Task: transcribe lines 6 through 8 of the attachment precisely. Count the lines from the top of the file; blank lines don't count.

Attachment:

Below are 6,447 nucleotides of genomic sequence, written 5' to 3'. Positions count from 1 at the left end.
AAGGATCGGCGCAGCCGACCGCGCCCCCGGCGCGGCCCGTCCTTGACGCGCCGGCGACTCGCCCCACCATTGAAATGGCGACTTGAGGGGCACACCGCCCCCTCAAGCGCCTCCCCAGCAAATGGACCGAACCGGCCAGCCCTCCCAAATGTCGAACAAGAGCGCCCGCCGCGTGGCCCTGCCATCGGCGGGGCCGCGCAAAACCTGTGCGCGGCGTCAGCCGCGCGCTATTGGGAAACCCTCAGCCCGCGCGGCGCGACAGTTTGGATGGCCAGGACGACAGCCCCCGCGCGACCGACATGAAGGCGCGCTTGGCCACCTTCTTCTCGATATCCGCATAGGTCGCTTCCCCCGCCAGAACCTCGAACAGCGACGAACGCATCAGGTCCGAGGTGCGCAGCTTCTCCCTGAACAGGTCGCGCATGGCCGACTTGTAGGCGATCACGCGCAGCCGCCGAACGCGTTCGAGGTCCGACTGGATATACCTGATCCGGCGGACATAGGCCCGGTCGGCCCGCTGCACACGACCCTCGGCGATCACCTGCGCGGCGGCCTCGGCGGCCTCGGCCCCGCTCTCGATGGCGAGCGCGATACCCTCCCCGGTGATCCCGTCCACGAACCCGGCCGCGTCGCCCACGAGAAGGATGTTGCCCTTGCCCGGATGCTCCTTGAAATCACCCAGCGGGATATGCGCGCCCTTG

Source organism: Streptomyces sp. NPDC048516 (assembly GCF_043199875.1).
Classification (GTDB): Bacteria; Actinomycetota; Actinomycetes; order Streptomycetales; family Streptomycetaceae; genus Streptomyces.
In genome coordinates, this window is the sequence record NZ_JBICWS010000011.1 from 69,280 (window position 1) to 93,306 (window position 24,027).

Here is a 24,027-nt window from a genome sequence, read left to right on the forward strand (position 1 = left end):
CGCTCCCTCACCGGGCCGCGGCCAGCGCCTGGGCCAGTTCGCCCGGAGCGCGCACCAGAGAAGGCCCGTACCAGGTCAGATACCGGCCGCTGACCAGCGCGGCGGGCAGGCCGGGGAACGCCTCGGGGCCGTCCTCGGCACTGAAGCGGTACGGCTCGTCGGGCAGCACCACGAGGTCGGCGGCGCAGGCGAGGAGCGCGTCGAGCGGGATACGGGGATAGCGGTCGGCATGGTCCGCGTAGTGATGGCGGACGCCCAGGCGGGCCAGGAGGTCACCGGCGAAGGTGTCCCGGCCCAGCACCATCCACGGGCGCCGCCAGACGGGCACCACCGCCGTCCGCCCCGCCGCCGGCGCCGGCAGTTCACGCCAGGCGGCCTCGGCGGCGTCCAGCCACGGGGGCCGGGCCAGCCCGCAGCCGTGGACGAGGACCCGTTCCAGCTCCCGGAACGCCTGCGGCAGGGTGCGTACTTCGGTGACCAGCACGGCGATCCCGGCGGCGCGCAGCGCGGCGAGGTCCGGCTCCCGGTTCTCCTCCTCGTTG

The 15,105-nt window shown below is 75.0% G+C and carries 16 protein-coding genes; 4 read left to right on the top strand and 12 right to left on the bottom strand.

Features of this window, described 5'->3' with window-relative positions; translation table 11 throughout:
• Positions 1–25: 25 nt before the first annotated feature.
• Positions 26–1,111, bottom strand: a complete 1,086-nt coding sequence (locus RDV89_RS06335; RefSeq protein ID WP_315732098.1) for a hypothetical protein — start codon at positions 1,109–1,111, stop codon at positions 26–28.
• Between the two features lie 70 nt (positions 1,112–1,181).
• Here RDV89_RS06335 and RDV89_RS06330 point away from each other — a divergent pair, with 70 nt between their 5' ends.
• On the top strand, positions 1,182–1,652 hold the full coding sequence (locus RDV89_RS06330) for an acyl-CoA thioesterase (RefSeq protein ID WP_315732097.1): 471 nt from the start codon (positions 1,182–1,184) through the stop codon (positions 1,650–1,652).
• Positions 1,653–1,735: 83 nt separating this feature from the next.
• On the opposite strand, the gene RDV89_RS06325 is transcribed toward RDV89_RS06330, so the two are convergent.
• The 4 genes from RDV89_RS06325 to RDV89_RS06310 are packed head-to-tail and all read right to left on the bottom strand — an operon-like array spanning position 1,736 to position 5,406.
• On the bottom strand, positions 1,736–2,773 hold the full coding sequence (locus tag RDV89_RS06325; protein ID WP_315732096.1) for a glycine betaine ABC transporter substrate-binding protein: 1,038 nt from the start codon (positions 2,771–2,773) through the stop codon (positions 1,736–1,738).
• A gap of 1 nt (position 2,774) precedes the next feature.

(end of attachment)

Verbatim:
Here is a 24,027-nt window from a genome sequence, read left to right on the forward strand (position 1 = left end):
CGCTCCCTCACCGGGCCGCGGCCAGCGCCTGGGCCAGTTCGCCCGGAGCGCGCACCAGAGAAGGCCCGTACCAGGTCAGATACCGGCCGCTGACCAGCGCGGCGGGCAGGCCGGGGAACGCCTCGGGGCCGTCCTCGGCACTGAAGCGGTACGGCTCGTCGGGCAGCACCACGAGGTCGGCGGCGCAGGCGAGGAGCGCGTCGAGCGGGATACGGGGATAGCGGTCGGCATGGTCCGCGTAGTGATGGCGGACGCCCAGGCGGGCCAGGAGGTCACCGGCGAAGGTGTCCCGGCCCAGCACCATCCACGGGCGCCGCCAGACGGGCACCACCGCCGTCCGCCCCGCCGCCGGCGCCGGCAGTTCACGCCAGGCGGCCTCGGCGGCGTCCAGCCACGGGGGCCGGGCCAGCCCGCAGCCGTGGACGAGGACCCGTTCCAGCTCCCGGAACGCCTGCGGCAGGGTGCGTACTTCGGTGACCAGCACGGCGATCCCGGCGGCGCGCAGCGCGGCGAGGTCCGGCTCCCGGTTCTCCTCCTCGTTG

The 15,105-nt window shown below is 75.0% G+C and carries 16 protein-coding genes; 4 read left to right on the top strand and 12 right to left on the bottom strand.